KS Ravikumar
 NIC arts
 AR Rahman
 Asin, Kanika, Ramesh Kanna, Pandu

Varalaru - Triple whammy

Ajit has been off the radars for some time now. And perhaps to compensate it all, he hogs all the limelight in triple variations in Varalaru. Varalaru is all Ajit. He manfully tries to lift the movie on his shoulders. To a certain extent, his screen presence and charisma see it through. Alas, only just.

Varalaru is good because Ajit is good.

K S Ravikumar shows only a modicum of his undoubted masala skills. Ravikumarís famed ability to whip up hilarity and humor also goes missing. A R Rehmanís music, not his best effort, is niche and good to those who understand the subtlety of orchestration and melody. To be fair to the director, the film has paid a price for having been made in jumps and starts. The jerks and stutters are real reflection of the production difficulties.

The story takes off with Shivashankar (Ajit), a millionaire with a debonair son Vishnu (Ajit). The former is confined to a wheel-chair, the latter is larky youngster enjoying the pleasures the world has to offer. While on a visit to a village, he falls for the charm of Divya (Asin).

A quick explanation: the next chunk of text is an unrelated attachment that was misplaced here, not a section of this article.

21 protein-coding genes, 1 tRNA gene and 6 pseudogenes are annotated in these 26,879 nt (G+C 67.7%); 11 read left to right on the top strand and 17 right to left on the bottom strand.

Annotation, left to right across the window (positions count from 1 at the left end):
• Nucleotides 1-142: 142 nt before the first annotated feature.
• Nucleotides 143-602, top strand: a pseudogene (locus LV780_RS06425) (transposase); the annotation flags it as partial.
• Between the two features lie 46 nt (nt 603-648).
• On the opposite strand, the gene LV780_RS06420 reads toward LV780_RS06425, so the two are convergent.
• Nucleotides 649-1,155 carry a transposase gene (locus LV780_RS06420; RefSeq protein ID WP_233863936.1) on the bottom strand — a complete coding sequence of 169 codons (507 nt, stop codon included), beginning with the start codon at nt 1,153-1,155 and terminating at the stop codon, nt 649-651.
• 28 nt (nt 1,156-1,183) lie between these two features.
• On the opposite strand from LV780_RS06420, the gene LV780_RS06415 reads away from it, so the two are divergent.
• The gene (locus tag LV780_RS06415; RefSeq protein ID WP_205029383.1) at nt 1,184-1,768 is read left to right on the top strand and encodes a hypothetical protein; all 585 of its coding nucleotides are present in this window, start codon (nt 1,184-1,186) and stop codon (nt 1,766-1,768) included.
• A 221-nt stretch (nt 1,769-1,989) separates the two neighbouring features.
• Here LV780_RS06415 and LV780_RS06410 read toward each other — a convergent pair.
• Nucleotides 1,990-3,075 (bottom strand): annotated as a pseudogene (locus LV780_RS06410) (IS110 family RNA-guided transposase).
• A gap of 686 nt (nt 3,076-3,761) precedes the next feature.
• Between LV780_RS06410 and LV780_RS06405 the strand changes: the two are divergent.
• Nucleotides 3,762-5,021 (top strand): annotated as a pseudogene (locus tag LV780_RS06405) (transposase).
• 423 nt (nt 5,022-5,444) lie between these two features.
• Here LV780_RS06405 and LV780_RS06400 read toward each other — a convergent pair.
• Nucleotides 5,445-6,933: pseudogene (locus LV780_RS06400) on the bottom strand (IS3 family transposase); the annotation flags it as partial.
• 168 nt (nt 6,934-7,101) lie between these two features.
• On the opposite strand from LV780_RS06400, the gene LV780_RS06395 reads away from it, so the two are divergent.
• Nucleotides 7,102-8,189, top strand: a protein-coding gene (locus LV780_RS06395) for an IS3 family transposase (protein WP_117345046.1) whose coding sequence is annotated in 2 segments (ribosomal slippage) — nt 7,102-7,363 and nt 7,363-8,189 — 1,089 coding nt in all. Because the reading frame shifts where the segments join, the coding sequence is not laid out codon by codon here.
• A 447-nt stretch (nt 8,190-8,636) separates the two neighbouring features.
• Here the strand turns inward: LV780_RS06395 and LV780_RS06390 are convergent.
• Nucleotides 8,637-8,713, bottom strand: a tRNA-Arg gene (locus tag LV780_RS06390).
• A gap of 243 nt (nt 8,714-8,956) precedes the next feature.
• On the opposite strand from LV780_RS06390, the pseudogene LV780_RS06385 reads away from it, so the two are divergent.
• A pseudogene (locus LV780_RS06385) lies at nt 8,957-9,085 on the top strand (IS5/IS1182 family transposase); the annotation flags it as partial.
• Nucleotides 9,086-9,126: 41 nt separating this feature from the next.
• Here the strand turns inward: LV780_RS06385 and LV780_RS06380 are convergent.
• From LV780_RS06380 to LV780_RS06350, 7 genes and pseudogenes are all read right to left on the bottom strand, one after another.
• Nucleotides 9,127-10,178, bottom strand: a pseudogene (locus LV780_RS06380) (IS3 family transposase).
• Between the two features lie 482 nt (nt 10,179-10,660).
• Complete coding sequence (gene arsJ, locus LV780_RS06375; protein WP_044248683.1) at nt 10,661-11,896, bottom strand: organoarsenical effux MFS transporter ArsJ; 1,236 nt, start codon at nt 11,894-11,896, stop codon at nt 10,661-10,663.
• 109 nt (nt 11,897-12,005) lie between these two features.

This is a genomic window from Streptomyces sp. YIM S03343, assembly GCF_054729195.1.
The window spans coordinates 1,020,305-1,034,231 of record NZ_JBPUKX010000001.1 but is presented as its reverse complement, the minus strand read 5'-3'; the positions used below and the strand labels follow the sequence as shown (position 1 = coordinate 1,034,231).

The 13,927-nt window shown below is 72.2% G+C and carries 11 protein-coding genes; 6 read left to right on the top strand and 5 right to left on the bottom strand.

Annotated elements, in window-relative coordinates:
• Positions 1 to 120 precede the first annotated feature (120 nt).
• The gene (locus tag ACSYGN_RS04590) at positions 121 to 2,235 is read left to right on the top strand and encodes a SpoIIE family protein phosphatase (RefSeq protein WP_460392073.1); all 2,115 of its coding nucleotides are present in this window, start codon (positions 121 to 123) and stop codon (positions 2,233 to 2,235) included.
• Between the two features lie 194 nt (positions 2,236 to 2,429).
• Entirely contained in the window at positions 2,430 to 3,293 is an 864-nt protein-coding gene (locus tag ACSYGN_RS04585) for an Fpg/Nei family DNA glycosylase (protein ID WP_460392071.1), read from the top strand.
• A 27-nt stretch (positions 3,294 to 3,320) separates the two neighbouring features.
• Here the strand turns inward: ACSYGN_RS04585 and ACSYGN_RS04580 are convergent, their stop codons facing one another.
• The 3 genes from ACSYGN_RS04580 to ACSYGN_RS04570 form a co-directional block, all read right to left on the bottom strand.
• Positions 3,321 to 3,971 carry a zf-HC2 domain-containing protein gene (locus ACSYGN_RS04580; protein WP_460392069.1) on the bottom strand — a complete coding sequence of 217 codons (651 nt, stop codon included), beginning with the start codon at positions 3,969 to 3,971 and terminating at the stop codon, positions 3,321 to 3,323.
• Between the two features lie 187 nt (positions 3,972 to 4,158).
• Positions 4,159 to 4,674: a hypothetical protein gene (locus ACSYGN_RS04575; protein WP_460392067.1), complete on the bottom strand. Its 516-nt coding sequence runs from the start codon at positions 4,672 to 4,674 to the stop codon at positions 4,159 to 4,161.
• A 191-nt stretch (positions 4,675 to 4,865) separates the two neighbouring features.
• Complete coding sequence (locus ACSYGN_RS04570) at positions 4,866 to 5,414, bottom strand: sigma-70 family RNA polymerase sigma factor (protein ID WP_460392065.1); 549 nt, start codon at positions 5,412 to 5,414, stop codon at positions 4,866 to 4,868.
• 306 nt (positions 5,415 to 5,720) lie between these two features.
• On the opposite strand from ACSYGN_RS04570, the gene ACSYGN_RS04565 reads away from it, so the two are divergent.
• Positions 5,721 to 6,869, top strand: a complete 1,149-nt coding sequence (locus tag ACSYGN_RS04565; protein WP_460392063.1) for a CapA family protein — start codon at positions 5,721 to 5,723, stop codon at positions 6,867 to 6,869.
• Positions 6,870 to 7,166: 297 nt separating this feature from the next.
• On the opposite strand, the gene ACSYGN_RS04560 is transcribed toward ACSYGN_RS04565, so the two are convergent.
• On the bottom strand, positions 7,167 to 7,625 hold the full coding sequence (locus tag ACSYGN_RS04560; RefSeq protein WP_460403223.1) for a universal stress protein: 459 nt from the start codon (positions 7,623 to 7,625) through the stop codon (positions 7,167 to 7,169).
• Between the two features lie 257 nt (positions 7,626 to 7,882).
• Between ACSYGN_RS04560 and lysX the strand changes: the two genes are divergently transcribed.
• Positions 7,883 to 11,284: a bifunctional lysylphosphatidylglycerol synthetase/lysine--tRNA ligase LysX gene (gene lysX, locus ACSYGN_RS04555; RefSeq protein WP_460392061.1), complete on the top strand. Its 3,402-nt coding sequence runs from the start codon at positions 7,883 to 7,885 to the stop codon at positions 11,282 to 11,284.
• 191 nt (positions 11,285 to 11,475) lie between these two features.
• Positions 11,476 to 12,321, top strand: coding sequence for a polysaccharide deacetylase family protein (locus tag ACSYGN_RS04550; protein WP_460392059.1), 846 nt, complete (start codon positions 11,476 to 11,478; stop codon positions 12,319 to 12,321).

But when he is about to get married to Divya, he acts crankily and shows lunatic tendencies (he even tries to bump off his father).

Why? Well, it is all the handiwork of Jeeva (Ajit). He is also the son of Shivashankar.

Pray why is he after his dadís blood? Well, that is the surprise (?) as it about an incident involving his mother (Kanika) and his father.

It is Ajitís show all the way. He brings all the necessary tricks involved to make the trio look different. As Vishu, he is stylized and elegant. As Jeeva, he is cunning and committed. But it is as Shivashankar, he brings to fore all the special magic. As a man, with a passion for dance (which changes his body language), he is truly marvelous. Asin too is as ever very chirpy and vivacious. She also revels in comic situations. Kanika as Ajithís wife and later as a nervous wreck is good.

The comedy team of Ramesh Kanna and others donít get their act right. Rehmanís music, as we said, is good. But takes time to sink in.

Ravikumar has obviously worked under severe constraints. He has given his best but the production problems are too much and have an adverse say on the script. But Ajit has managed to stand above the problems. Varalaru may not make history. Yet, Ajitís work will certainly uplift to it being at least a local legend.

                                                                                                         Review by IndiaGlitz


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